Pope Francis prays for end to all wars
The Pope visits US World War II cemetery, makes emotional address
ROME: Pope Francis made one of his most emotional anti-war addresses on Thursday, saying during a visit to a US military cemetery that the world seemed to be headed into war perhaps bigger than any before.
He said this at a Mass for several thousand people at the Sicily-Rome American Cemetery in the town of Nettuno, south of the Italian capital, on the day Roman Catholics commemorate their dead.
The burial ground is the final resting place for 7,860 American soldiers who died in the liberation of southern Italy and Rome in 1943 and 1944.
The Pope walked alone amid the rows of white headstones in the shape of crosses and Stars of David, resting a white rose on about a dozen and stopping to pray silently before the Mass.
"Please Lord, stop. No more wars. No more of these useless massacres," he said in hushed tones in an improvised homily.
Pope Francis said remembering the many young people who died in World War II was even more important "today that the world once more is at war and is preparing to go even more forcefully into war".
He did not elaborate but appeared to be referring to the possibility of nuclear war.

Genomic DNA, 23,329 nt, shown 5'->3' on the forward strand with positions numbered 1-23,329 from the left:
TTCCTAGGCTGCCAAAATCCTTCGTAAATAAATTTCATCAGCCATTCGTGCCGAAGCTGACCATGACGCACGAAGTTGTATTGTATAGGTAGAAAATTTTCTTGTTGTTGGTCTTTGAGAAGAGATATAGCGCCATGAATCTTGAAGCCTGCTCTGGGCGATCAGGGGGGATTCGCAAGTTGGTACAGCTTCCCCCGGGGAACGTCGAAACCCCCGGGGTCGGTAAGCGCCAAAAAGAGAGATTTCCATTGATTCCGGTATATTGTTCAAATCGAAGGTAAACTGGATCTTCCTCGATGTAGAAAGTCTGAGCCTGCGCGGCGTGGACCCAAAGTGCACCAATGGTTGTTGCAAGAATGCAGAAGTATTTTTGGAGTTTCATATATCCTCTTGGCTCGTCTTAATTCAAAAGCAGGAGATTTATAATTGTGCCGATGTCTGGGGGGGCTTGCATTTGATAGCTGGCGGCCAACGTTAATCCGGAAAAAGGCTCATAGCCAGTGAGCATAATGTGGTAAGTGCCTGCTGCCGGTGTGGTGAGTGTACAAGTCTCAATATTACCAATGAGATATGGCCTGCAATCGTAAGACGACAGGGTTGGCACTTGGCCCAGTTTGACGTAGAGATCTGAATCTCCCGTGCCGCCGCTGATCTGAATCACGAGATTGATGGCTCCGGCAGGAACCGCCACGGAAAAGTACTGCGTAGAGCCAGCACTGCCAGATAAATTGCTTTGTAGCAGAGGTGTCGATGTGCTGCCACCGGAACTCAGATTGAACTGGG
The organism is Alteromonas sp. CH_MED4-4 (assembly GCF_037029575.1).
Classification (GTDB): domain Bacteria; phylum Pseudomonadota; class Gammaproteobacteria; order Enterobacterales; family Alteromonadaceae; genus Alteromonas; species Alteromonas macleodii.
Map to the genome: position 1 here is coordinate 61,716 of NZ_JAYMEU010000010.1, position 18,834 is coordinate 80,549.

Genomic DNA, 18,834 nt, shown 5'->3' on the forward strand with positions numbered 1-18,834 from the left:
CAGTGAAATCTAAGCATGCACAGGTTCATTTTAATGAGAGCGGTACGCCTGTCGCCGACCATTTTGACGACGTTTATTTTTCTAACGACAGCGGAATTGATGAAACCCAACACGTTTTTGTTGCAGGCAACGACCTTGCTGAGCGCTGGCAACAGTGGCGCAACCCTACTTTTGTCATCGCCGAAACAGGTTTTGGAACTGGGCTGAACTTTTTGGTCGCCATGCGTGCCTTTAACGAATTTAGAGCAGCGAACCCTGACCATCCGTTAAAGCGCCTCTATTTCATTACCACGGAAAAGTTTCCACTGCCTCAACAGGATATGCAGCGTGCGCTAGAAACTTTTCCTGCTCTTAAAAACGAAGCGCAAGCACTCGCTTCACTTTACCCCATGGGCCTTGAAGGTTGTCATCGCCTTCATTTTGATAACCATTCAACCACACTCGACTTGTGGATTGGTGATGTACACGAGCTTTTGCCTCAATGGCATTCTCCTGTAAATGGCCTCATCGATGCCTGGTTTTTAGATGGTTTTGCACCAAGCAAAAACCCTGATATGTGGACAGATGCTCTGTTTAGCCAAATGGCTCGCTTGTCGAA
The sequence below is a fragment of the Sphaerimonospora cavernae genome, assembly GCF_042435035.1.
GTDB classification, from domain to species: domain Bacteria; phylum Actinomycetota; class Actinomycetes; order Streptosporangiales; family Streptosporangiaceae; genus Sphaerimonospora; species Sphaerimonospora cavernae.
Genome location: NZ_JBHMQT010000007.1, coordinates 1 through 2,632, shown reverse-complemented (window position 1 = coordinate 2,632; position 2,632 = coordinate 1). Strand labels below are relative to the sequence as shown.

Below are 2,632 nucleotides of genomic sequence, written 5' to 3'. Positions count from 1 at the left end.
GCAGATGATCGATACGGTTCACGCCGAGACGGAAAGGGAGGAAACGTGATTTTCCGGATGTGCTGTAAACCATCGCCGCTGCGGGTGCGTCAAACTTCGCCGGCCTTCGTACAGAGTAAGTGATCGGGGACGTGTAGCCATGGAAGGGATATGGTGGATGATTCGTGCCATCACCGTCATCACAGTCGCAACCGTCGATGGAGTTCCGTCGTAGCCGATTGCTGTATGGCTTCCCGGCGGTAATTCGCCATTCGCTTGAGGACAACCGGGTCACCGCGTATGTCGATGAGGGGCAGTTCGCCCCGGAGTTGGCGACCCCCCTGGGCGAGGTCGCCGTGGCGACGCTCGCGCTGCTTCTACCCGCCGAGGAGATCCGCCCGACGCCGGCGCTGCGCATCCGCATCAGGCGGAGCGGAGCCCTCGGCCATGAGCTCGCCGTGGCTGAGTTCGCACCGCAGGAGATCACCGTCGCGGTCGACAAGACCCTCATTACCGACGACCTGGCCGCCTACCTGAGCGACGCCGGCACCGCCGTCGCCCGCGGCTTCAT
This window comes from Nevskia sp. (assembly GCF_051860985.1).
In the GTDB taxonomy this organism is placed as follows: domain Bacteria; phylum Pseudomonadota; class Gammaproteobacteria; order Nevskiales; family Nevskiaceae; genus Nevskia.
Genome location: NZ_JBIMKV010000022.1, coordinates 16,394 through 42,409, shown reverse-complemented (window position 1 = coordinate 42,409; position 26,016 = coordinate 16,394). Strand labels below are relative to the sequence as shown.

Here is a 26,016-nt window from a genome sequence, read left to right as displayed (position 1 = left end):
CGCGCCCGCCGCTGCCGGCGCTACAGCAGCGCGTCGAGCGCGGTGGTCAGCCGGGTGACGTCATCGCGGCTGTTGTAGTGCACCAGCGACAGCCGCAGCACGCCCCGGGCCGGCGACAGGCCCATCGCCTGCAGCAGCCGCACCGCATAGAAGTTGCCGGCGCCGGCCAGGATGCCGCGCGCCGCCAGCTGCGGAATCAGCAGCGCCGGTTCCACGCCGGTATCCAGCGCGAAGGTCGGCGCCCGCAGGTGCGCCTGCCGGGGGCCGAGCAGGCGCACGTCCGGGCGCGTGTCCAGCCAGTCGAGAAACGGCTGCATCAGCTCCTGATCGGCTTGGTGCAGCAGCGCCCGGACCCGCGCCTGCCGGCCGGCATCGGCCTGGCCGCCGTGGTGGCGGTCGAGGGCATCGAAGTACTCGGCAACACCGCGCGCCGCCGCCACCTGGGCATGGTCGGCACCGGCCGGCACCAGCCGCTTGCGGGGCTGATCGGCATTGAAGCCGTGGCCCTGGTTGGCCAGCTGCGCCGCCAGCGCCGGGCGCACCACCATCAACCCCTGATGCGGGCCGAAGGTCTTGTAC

Later, he and Rome's Chief Rabbi Riccardo Di Segni each read a prayer.
After walking past the tombs, the Pope wrote in the visitors' book: "This is the fruit of war: hate, death, vendetta. Forgive us Lord".
As tensions between the US and North Korea have increased in recent months, Pope Francis has warned that a nuclear conflict would destroy a good part of humanity.
US President Donald Trump will visit South Korea this month.
While he is in Asia, the Pope will be hosting an international seminar at the Vatican that will urge the banning of nuclear weapons.
The cemetery Mass was attended by US Ambassador to Italy Lewis Eisenberg and the acting US Ambassador to the Vatican Louis Bono.
"If today is a day of hope, it is also a day of tears.
"Humanity has not learned the lesson and seems that it does not want to learn it," the Pope said, asking for prayers for the victims of today's conflicts.
On his way back to the Vatican, Pope Francis stopped to pray at the Ardeatine Caves, where in March 1944 occupying Nazis killed 335 Italian men and boys as a reprisal for the killing of 33 German policemen by partisans. Seventy-five of the victims were Jews. - REUTERS